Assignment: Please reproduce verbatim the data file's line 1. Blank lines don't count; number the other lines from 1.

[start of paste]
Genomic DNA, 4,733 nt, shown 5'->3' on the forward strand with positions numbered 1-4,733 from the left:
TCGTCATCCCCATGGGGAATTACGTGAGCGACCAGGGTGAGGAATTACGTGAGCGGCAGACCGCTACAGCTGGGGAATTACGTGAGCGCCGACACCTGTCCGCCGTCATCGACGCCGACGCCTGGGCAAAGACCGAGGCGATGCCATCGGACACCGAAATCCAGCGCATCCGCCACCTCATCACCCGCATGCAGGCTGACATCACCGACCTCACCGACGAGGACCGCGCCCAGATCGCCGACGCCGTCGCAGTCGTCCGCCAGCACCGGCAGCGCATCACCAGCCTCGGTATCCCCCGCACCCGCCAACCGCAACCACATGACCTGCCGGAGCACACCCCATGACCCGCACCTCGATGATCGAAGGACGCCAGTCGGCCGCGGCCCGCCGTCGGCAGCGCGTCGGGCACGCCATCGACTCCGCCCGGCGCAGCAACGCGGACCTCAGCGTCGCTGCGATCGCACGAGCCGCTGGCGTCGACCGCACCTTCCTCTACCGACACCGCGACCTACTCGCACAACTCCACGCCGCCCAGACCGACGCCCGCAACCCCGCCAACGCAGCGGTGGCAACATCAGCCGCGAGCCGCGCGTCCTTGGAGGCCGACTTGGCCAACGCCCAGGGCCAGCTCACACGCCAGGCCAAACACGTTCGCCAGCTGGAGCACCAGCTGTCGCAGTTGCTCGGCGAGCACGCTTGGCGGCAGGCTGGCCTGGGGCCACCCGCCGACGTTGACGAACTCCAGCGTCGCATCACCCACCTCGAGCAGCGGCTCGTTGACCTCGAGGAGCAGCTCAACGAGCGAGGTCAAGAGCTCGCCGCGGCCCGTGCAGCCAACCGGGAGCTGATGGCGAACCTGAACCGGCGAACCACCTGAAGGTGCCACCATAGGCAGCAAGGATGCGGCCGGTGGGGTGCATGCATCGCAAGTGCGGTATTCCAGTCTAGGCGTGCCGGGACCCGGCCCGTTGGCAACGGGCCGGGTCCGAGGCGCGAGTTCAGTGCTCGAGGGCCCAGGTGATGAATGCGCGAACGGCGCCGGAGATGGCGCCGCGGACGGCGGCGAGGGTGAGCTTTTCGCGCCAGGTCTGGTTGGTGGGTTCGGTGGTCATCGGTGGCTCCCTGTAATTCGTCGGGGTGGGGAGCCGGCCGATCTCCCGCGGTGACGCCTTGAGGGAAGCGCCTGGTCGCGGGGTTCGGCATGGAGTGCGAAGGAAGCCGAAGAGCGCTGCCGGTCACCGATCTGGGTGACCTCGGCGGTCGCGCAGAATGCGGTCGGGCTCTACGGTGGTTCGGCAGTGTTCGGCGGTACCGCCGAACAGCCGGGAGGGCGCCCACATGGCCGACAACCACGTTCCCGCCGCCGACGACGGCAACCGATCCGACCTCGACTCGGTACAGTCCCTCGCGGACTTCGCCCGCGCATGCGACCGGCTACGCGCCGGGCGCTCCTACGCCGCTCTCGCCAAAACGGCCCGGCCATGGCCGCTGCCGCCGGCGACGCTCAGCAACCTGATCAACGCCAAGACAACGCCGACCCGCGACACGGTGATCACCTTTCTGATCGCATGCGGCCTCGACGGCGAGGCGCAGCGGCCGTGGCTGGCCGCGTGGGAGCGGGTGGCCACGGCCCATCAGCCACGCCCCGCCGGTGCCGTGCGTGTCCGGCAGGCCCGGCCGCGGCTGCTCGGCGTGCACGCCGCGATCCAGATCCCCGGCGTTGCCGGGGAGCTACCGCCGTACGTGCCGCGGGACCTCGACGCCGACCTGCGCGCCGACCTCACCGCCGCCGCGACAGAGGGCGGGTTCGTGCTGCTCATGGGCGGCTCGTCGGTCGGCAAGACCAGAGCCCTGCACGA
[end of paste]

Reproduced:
Genomic DNA, 4,733 nt, shown 5'->3' on the forward strand with positions numbered 1-4,733 from the left: